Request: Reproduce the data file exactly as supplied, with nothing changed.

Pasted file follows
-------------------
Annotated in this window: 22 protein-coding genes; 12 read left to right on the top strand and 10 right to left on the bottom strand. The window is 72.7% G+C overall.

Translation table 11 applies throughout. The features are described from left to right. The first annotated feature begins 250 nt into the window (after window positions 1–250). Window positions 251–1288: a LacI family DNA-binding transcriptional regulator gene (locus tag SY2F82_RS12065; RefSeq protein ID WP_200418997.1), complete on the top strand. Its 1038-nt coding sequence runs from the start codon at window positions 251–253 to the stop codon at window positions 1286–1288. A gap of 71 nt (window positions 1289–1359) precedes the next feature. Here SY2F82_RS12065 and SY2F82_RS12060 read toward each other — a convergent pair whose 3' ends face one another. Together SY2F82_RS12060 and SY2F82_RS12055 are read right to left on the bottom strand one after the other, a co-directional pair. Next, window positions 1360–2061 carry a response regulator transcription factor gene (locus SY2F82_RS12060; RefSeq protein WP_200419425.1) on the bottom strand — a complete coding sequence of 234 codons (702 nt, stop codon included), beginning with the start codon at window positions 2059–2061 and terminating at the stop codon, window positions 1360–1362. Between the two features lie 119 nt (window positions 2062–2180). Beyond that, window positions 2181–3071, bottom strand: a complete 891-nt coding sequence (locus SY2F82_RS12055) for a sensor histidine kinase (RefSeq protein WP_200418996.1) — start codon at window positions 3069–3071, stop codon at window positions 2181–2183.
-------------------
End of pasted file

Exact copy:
Annotated in this window: 22 protein-coding genes; 12 read left to right on the top strand and 10 right to left on the bottom strand. The window is 72.7% G+C overall.

Translation table 11 applies throughout. The features are described from left to right. The first annotated feature begins 250 nt into the window (after window positions 1–250). Window positions 251–1288: a LacI family DNA-binding transcriptional regulator gene (locus tag SY2F82_RS12065; RefSeq protein ID WP_200418997.1), complete on the top strand. Its 1038-nt coding sequence runs from the start codon at window positions 251–253 to the stop codon at window positions 1286–1288. A gap of 71 nt (window positions 1289–1359) precedes the next feature. Here SY2F82_RS12065 and SY2F82_RS12060 read toward each other — a convergent pair whose 3' ends face one another. Together SY2F82_RS12060 and SY2F82_RS12055 are read right to left on the bottom strand one after the other, a co-directional pair. Next, window positions 1360–2061 carry a response regulator transcription factor gene (locus SY2F82_RS12060; RefSeq protein WP_200419425.1) on the bottom strand — a complete coding sequence of 234 codons (702 nt, stop codon included), beginning with the start codon at window positions 2059–2061 and terminating at the stop codon, window positions 1360–1362. Between the two features lie 119 nt (window positions 2062–2180). Beyond that, window positions 2181–3071, bottom strand: a complete 891-nt coding sequence (locus SY2F82_RS12055) for a sensor histidine kinase (RefSeq protein WP_200418996.1) — start codon at window positions 3069–3071, stop codon at window positions 2181–2183.